Tag Archives: crucifixion

Poem: ‘The Buddha Died at 80’

The Buddha died at 80, and they say
That Lao Tzu reached 200, by the Way;
But Jesus, only 33, was stood
Arms out against the circus side-show wood:
His hands first, then his feet and side and heart
Pierced by the drunken dagger-thrower’s darts;
The crowd had lost a man, but, quite unbothered,
Named him a God, and went and killed each other.
And you and I and sanity lost out
With Christ’s name from Humanity crossed out.

Well, that’s an earlier take I had on Jesus. More recently I have seen him as a fundamentalist Jew, violently opposed to the pollution of the Promised Land by the idolatrous, beard-shaving, pig-eating military occupation by Westerners. No wonder he tried to take over the Temple and cleanse it; no wonder the Romans crucified him (the punishment reserved for rebels and insurrectionists).

Anyway, this poem (from a gentler, more naive era) was originally published by Rubies in the Darkness, a periodical now defunct.

“Best Jesus Ever” by C+H is licensed under CC BY-SA 2.0

Poem: ‘Zippori Story’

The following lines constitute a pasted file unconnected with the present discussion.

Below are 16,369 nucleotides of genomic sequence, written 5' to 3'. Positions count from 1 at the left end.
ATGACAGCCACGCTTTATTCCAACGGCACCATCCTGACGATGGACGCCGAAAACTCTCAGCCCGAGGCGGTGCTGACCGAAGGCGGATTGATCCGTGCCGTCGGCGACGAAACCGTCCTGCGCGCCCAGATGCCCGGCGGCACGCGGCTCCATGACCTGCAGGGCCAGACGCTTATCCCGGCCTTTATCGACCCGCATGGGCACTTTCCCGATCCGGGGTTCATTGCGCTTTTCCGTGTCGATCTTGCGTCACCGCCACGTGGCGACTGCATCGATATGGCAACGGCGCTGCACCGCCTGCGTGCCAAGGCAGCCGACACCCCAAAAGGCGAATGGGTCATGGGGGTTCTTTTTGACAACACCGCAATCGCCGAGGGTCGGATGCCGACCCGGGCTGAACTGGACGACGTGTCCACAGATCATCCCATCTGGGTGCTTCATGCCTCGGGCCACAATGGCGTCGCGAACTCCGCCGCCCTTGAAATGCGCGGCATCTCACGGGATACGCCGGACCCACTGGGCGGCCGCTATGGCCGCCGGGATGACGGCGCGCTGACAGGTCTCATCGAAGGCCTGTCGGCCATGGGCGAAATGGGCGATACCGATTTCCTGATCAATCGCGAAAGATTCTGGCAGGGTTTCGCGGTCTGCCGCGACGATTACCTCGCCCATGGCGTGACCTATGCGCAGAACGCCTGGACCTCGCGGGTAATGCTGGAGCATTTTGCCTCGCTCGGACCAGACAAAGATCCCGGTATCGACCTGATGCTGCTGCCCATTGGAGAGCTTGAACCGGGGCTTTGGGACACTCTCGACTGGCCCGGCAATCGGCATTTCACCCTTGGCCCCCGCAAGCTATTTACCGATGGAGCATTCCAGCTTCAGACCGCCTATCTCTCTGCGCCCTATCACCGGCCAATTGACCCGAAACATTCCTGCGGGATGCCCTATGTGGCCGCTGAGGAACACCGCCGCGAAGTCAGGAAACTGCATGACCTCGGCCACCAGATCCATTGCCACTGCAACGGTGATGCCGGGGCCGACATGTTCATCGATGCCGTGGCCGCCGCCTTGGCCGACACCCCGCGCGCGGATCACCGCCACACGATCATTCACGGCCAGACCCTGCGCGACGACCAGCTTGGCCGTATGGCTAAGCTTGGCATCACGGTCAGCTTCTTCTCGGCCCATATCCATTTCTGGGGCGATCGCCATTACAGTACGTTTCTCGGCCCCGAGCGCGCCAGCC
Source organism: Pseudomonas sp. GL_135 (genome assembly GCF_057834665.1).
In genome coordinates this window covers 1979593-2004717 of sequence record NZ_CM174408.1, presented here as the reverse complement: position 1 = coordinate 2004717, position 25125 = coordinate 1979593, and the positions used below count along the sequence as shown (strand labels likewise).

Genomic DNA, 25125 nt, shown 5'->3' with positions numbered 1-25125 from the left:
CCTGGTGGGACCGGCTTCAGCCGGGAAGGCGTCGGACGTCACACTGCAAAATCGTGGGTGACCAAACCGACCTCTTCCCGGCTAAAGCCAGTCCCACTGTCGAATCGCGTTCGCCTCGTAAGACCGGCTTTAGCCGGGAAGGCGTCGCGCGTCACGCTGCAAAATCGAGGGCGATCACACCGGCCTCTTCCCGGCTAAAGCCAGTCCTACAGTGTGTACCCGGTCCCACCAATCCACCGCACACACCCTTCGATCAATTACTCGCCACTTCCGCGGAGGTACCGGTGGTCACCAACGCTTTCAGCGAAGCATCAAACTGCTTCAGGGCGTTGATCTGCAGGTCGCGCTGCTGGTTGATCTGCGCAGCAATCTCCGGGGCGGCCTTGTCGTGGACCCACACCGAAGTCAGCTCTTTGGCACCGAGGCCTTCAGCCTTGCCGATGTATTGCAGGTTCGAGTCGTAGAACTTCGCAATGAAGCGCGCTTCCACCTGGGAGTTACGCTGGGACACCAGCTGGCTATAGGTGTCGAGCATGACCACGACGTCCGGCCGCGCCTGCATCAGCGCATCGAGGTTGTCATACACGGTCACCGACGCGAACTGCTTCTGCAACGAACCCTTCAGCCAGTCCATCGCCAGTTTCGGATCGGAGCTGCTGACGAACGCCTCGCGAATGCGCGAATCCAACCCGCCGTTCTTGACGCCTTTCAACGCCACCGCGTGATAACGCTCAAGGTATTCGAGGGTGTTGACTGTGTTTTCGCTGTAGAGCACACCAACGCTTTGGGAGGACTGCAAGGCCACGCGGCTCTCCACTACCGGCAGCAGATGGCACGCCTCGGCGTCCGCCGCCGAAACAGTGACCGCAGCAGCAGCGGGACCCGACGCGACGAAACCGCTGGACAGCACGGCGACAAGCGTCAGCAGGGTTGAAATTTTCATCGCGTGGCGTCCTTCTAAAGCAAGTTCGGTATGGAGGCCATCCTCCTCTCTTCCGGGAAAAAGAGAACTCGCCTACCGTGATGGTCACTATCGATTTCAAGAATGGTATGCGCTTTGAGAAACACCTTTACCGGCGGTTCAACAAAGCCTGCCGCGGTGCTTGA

Context, people, context! Remember that
Herod was building his new royal city
Zippori some four miles from Nazareth
when Jesus was a child. And Joseph would
have walked there, worked there, daily; Jesus too.

When Judas of Galilee raised his revolt,
captured and burned it–Roman legions came,
defeated him, cast him in the Sea
of Galilee, a millstone round his neck,
and crucified two thousand rebel Jews.

This was the year that Joseph disappears
from Gospel narratives, all unexplained.
When Jesus chased two thousand Legion pigs
over a cliff into that selfsame sea,
think retribution; think guerrilla strike.

The lack of stories and legends about Jesus’ step-father is one of the great Christian mysteries. He simply disappears from the narrative in the year of Judas of Galilee’s revolt, and is never mentioned again in polite society. Nor is Zippori ever mentioned in the Bible, either by that name or the Romanized Sepphoris, although it was the local capital of Galilee. I have laid out what seem to me obvious suspicions in The Gospel According to the Romans, and blogged about it here and there.

This poem was just published in The Road Not Taken, a Journal of Formal Poetry, in the section themed on ‘Replies’. My thanks to Dr. Kathryn Jacobs.